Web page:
Popular video game engine Unity made headlines earlier this month when it announced massive changes to its pricing structure, sparking confusion and outrage. Unity proclaimed that on Jan. 1 it would be implementing a pay-per-download pricing model to charge developers a flat fee any time someone installs a video game utilizing Unity software.
Unity attempted to justify this “Unity Runtime Fee” by explaining that “we chose this because each time a game is downloaded, the Unity Runtime is also installed. We believe that an initial install-based fee allows creators to keep the ongoing financial gains from player engagement, unlike a revenue share.”
A great number of studios – many of them small, independent operations – felt cheated by this sudden change to a game engine that has typically made most of its money upfront. Worse, Unity’s initial announcement made absolutely zero mention of how they would be assessing the many, many instances of people buying a game once but downloading it multiple times.
A cost anywhere between $0.02-0.20 per download depending on overall install numbers might not seem unreasonable, but it’s not at all uncommon for gamers to reinstall a game multiple times – to play on multiple devices, temporarily free up hard drive space or have a “clean install” if they’ve run into lots of bugs, for instance.
Those are just the reasons for everyday gamers to install a title multiple times. When it comes to pirates and other bad actors, there are numerous nefarious reasons, and the proposed Unity Runtime Fee would almost certainly introduce all manner of new incentives.
Unity attempted to assuage developers’ fears by clarifying they would implement fraud detection tools and allow studios to report potential cases of abuse. When this feedback was deemed insufficient by most, Unity further promised that only the initial installation of a game would incur a fee and that game demos “mostly” won’t trigger fees.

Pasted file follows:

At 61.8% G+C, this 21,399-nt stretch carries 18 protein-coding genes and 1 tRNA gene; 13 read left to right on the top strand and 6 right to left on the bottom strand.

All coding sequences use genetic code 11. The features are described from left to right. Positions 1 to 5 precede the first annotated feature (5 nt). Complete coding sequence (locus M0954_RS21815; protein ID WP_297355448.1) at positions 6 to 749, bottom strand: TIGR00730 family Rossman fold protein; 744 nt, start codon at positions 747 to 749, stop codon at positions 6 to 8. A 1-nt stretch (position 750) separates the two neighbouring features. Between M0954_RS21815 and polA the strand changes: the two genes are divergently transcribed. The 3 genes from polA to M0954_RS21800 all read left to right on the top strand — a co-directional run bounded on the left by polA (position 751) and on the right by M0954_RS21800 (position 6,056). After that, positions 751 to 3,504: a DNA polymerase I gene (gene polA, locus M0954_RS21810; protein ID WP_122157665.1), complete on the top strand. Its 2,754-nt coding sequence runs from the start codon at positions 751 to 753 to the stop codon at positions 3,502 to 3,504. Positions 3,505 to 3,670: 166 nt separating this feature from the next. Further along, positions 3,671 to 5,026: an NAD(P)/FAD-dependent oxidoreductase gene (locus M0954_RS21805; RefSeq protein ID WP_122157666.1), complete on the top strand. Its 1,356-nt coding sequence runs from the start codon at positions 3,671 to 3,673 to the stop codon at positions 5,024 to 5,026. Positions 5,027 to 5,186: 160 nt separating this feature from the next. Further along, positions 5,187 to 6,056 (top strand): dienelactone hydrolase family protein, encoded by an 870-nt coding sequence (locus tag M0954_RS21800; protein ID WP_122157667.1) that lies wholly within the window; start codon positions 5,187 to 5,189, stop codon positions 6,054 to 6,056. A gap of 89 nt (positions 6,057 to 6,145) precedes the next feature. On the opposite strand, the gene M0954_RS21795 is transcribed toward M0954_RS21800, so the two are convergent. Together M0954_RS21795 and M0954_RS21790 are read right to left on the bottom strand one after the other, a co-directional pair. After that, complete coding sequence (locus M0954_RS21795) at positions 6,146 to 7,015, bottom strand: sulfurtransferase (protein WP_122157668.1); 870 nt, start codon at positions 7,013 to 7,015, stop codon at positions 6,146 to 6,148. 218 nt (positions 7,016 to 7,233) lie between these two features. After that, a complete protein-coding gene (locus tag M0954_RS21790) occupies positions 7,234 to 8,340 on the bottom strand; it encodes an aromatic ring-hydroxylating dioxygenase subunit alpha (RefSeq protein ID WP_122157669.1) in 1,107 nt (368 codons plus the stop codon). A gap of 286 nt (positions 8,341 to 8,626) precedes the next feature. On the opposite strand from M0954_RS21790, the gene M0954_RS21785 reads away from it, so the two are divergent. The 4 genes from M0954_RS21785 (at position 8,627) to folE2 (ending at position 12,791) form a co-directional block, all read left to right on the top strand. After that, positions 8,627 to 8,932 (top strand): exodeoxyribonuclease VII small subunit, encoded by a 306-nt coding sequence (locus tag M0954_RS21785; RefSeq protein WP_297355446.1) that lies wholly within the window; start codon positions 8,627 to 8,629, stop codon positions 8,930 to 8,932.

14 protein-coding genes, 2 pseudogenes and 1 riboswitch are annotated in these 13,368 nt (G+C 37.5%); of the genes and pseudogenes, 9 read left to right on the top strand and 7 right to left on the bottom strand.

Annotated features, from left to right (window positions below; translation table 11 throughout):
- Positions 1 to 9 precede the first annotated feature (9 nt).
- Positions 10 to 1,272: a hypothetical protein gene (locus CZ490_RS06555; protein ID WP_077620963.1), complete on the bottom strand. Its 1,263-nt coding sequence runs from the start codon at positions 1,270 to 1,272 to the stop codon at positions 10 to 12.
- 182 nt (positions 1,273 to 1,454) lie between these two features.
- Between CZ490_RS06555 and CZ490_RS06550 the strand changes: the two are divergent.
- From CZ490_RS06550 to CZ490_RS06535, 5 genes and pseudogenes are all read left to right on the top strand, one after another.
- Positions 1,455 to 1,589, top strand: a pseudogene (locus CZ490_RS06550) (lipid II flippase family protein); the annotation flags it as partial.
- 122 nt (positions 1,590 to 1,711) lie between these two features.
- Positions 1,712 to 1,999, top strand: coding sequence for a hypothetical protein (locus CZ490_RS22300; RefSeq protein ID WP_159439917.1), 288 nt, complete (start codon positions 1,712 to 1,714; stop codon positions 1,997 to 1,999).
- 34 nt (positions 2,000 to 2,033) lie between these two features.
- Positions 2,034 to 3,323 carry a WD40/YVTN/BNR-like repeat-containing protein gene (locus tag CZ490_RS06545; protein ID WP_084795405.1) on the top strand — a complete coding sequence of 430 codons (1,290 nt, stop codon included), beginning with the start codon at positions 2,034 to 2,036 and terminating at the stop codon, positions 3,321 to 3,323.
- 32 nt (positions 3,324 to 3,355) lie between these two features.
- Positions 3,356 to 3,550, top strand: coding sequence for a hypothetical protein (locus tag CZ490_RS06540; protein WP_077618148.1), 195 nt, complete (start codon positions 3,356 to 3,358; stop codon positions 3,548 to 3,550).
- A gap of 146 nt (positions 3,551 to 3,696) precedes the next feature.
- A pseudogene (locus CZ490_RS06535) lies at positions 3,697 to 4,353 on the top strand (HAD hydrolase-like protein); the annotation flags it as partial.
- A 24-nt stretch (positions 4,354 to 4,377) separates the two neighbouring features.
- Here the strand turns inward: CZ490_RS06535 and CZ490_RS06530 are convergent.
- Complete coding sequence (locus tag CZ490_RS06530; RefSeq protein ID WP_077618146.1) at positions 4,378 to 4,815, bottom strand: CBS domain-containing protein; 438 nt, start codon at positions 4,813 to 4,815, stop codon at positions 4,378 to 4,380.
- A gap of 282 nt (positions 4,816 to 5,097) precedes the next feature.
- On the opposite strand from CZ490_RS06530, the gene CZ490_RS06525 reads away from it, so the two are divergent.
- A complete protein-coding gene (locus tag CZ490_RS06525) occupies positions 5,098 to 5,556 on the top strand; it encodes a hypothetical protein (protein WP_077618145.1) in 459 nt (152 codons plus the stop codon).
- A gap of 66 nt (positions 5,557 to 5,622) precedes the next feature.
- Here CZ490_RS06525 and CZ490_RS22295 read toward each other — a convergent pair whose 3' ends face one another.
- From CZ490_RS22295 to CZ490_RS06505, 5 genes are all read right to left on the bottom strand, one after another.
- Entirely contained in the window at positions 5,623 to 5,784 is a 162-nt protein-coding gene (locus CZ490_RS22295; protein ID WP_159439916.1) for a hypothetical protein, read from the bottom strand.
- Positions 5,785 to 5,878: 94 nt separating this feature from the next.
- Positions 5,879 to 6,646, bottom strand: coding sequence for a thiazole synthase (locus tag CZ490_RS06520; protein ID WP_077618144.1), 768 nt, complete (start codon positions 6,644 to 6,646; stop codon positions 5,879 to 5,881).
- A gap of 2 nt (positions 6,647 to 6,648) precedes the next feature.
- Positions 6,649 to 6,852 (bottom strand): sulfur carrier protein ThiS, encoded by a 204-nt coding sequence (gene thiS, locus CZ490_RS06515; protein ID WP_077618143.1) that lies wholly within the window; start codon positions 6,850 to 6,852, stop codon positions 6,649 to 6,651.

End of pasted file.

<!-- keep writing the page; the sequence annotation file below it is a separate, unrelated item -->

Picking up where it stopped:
The drama continued all month until Sept. 22, when Unity revealed a revised pricing plan – removing the fee altogether for Unity Personal users, and allowing Unity Pro and Enterprise developers the option to avoid the charges in exchange for a 2.5% revenue share. They also made changes to the Personal plan, increasing the revenue cap from $100,000 per year to $200,000, after which studios are upgraded to a higher tier.
To be clear, nothing that Unity has done is illegal – the company is well within its rights to modify all aspects of its game engine, pricing models and so on. On the flipside, game studios are within their rights to cease using Unity in favor of another engine such as Unreal Engine or Godot. The problem is that game development typically takes many years, and shifting engines mid-development is a massive undertaking.
Accordingly, developers feel betrayed and blindsided by Unity’s money-first, people-second change. Since its initial release in 2005, Unity has always prided itself as the user-friendly, community-driven game engine – and this abrupt shift proves the company no longer embodies such values.
It’s a shame, because Unity has been the backbone of countless excellent titles – popular examples include Fall Guys: Ultimate Knockout, Vampire Survivors, Subnautica, Cuphead, Hollow Knight, Among Us, Slay the Spire and Cult of the Lamb. Several prominent developers have already confirmed they won’t be using Unity for future titles.
Unity’s decision to make sweeping pricing changes in the face of backlash follows that of several tech platforms this year. In July, Reddit began charging egregious sums for API access, effectively destroying all third-party Reddit apps and moderation tools. This month, Elon Musk revealed that X, formerly known as Twitter, is considering charging all users for access to the platform.
The most likely fallout of Unity’s abrupt price model shift is that game studios already a year or more deep into development will bite the bullet and finish the job in Unity before moving onto a different engine for future titles. While the Unity toolset is solid, its primary strength above the competition has always been its community-driven approach. With the company doing its level best to erode that reputation, developers will surely be moving on in the years to come.